The Uruguayan players’ union has called for the Football Association to overturn its ban on Edinson Cavani and accused the English governing body itself of being racist.
Cavani, 33, had replied to a message congratulating him for his match-winning display against Southampton in November with a post using the Spanish word ‘negrito’.
The word translates as ‘little black person’. It is commonly used as a term of endearment in Uruguay, and other Spanish-speaking countries, but it is considered offensive elsewhere.
The FA determined the post was “insulting, abusive, improper and brought the game into disrepute” in contravention of new rules adopted last summer.
It also said the post constituted an “aggravated breach” of rules as it “included reference, whether express or implied, to colour and/or race and/or ethnic origin”.
Cavani himself said he deleted the post “as soon as it was explained that it can be interpreted differently” in other countries and apologised for any unintentional offence caused.
United stressed there was no racist intent behind the post but said Cavani had chosen to not contest the charge “out of respect for, and solidarity with, the FA and the fight against racism in football”.
That has not stopped the Uruguayan football players’ association speaking out on Cavani’s behalf in a lengthy statement that is highly critical of the FA and its “arbitrary conduct”.
It read: “Far from condemning racism, the English Football Association has itself committed a discriminatory act against the culture and way of life of the Uruguayan people.
“The sanction shows the English Football Association’s biased, dogmatic and ethnocentric vision that only allows a subjective interpretation to its particular and excluding conclusion, however flawed it may be.
“Edinson Cavani has never committed any conduct that could be interpreted as racist. He merely used a common expression in Latin America to affectionately address a loved one or close friend.
“To sustain that the only way to obtain a valid interpretation in life is that which lies in the minds of the managers at the English Football Association is actually a true discriminatory act, which is completely reprehensible and against Uruguayan culture.”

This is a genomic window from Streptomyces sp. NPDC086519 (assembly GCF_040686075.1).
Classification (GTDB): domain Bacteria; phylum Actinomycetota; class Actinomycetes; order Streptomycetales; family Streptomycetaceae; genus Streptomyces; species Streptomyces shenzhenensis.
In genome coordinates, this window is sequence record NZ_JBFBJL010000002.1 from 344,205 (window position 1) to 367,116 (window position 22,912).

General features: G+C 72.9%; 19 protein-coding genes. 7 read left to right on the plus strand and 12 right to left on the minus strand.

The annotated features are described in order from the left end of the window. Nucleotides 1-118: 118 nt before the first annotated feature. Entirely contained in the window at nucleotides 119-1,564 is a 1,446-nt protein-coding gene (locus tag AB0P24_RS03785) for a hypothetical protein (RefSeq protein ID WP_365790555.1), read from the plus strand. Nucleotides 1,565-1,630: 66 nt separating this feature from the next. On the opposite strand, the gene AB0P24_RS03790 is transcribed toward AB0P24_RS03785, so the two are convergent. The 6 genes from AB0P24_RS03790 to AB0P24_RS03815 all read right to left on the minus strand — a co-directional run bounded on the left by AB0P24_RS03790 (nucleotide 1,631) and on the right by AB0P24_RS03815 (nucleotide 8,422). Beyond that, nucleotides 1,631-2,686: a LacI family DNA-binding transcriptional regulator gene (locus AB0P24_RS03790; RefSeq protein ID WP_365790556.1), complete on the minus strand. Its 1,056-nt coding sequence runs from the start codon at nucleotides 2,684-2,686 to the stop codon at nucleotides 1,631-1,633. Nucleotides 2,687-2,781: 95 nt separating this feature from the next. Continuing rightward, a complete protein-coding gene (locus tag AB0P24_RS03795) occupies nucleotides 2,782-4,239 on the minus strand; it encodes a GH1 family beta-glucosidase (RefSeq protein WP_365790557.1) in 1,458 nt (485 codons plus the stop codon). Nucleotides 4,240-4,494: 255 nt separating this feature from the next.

The statement went on to defend Cavani’s “impeccable character” and further attack the FA for expressing “ignorance and disdain for a multicultural vision of the world”. It said the association was against “any kind of discrimination” and supported the “basis” for the FA’s anti-racism rules but they were not “realistically applicable” in this instance.
It added of the ruling: “It has not just punished one person, but also our whole culture, our way of life, which is truly a discriminatory and racist act.
“We request the FA to immediately overturn the sanction imposed on Edinson Cavani and reinstate his good name and honour in the world that has been so unfairly tarnished by this reprehensible decision.”
Suarez, who is now at Atletico Madrid, was himself banned for eight matches by the FA after being found guilty of racially abusing United’s Patrice Evra in 2011.
Anti-discrimination body Kick It Out accepts Cavani did not intend to cause offence but has called on clubs to make foreign players aware of the potential for such issues when they sign.
A Kick It Out statement read: “We do understand that the term Cavani used is commonly inoffensive in South America and that in the UK it is a term that was rarely, if ever, used or seen before the incident involving Luis Suarez and Patrice Evra back in October 2011. However, we have seen some reports that show the term being used in a racially-aggravated way in the UK since then.
“As we have said before, we believe in future it would be helpful for overseas players coming to play in England to have consistent education on language or behaviour which may be unacceptable in this country. That would certainly help situations like this with Cavani, as well as others, from happening again in the future. And clubs are key in driving that education piece for their players.”
The FA has not commented on the players’ union statement but pointed out Cavani admitted the charge in full and the punishment, imposed by an independent regulatory commission, contained an element of face-to-face education.
The regulatory commission’s written reasons will be published in due course.